Effects of Monitoring on Children’s s Self-Report Accuracy in a Computerized Game
(Basic Research)
MARIÉLE CORTEZ (Universidade Federal de Sao Carlos), Rafael Mazzoca (Universidade Federal de Sao Carlos), Douglas Donaris (Universidade Federal de Sao Carlos), Ricardo Oliveira (Universidade Federal de Sao Carlos)
Abstract: Studies on do-say correspondence have investigated the effects of several controlling variables on children’s self-report accuracy. This study verified the role of monitoring (presence versus absence of an adult) on children’s do-say correspondence in a computerized game. Four children aged seven to nine years participated. “Doing” consisted of shooting at a target (ducks or space monsters) presented on the computer screen. “Saying” consisted of reporting on the accuracy of performance following the automated computer feedback (by clicking on a green square following a hit or on a red square following a miss).Baseline assessed report correspondence in the absence of the experimenter. During Monitoring condition, correspondence was assessed in the presence of the experimenter. A reversal design was used. Results indicated that in the absence of the experimenter, all participants presented high levels of non-corresponding reports of errors. The presence of the experimenter (monitoring condition) consistently increased corresponding reports. These findings indicated monitoring as a relevant controlling variable on children’s self-report accuracy.

Say-Do-Report Correspondence in Semi-Natural Contexts: A Methodological Proposal

(Applied Research)
Isabel Avila-Herrero (Universidad Autónoma de Madrid), Carolina Trujilo-Sánchez (Universidad Autónoma de Madrid), Natalia Andrés- López (Universidad Autónoma de Madrid), JESÚS ALONSO-VEGA (Universidad Autónoma de Madrid), María Xesús Froxán-Parga (Universidad Autónoma de Madrid), Ricardo de Pascual Verdu (European University of Madrid)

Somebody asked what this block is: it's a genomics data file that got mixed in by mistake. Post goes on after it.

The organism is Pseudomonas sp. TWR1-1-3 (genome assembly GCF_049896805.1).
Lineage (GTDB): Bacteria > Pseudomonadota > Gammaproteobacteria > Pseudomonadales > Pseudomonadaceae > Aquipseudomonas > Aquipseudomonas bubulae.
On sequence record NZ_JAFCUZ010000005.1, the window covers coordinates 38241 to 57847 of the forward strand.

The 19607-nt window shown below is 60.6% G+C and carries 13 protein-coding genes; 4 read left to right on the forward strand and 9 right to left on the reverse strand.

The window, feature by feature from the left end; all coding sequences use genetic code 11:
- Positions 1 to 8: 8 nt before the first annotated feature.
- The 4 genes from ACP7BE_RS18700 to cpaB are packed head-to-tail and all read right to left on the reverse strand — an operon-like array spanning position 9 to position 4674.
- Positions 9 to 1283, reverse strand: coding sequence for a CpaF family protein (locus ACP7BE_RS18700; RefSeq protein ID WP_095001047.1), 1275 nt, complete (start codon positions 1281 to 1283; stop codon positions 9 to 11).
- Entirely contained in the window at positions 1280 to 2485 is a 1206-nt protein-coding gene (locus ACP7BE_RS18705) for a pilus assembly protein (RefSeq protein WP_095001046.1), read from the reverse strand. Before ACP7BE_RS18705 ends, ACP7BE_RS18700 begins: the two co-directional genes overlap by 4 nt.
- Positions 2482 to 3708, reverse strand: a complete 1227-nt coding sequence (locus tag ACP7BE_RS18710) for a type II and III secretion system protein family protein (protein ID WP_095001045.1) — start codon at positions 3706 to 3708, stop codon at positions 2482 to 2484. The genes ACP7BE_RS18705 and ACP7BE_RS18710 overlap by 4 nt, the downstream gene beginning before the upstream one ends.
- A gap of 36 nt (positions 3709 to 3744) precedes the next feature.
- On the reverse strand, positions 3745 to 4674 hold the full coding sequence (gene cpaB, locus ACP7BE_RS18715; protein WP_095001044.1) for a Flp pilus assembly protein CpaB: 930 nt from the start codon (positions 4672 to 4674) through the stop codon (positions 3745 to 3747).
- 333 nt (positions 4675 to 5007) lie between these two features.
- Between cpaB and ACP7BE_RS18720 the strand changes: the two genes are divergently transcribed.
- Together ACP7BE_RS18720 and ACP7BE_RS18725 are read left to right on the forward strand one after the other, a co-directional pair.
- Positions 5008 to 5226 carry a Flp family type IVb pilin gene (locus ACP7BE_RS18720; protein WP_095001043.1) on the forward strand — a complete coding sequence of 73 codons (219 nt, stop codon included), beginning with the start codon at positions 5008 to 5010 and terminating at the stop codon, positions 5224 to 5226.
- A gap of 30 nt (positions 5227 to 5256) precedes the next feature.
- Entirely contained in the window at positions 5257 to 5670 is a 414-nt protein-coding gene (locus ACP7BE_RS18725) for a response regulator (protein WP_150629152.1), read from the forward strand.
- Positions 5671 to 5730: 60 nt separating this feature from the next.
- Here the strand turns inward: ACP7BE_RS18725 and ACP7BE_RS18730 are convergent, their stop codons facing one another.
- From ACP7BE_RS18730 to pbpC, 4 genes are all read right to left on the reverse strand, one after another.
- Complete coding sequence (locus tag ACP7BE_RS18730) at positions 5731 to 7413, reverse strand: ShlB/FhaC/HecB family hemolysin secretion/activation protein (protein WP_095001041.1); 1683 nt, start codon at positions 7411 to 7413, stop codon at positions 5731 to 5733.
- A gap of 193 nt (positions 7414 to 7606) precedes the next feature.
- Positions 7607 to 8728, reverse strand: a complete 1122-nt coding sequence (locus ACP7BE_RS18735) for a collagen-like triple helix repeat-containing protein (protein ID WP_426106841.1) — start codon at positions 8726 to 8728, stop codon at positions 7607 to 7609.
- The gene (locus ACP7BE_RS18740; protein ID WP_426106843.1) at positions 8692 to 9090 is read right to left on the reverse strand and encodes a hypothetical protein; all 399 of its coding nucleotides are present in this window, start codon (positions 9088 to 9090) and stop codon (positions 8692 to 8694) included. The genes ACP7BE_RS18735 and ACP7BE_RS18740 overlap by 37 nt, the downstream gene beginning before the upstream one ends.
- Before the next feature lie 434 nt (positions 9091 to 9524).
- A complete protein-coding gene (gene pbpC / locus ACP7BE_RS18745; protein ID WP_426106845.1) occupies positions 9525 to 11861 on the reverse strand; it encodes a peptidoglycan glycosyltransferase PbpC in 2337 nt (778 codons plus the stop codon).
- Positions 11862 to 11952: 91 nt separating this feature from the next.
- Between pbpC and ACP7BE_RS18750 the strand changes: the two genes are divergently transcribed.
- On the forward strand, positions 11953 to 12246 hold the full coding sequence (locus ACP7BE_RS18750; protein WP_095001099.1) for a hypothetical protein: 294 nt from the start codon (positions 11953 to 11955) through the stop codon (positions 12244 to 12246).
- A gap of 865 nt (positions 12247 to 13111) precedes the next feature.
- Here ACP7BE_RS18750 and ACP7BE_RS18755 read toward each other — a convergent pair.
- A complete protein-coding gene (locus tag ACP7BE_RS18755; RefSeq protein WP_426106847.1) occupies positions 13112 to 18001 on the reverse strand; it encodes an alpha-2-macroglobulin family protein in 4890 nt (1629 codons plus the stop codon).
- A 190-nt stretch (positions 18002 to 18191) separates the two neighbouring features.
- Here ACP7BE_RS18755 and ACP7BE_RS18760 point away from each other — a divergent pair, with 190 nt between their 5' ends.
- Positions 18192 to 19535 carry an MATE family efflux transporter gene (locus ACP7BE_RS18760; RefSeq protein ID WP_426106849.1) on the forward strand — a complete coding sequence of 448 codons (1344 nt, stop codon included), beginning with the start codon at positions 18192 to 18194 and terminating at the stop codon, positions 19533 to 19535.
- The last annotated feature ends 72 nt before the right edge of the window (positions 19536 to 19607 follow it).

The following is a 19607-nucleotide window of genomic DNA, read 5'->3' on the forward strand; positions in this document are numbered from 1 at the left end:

Historically, the main purposeof the different lines of research that deal with the phenomenon of Say - Do - Report correspondence had consisted on studying the different processes of behavior modification in educational environments with children. Taking into account the importance of opening this line to other types of populations, it was considered relevant to extend the studies to the adult population. In order to do this, a pilot study was carried out with a double objective: to make a first approximation to the phenomenon of correspondence in the adult population and to design a new methodology suitable for this purpose. Based on the methodological difficulties and mistakes that became evident during the study and once the results were obtained (see examples: figure 1 and figure 2), we set ourselves the aim of correcting these mistakes by developing a more accurate methodology.This study is the result of the redesign of this methodology applied in a seminatural context with non-experimental tasks: new results will be shown and also the conclusionsextracted from them.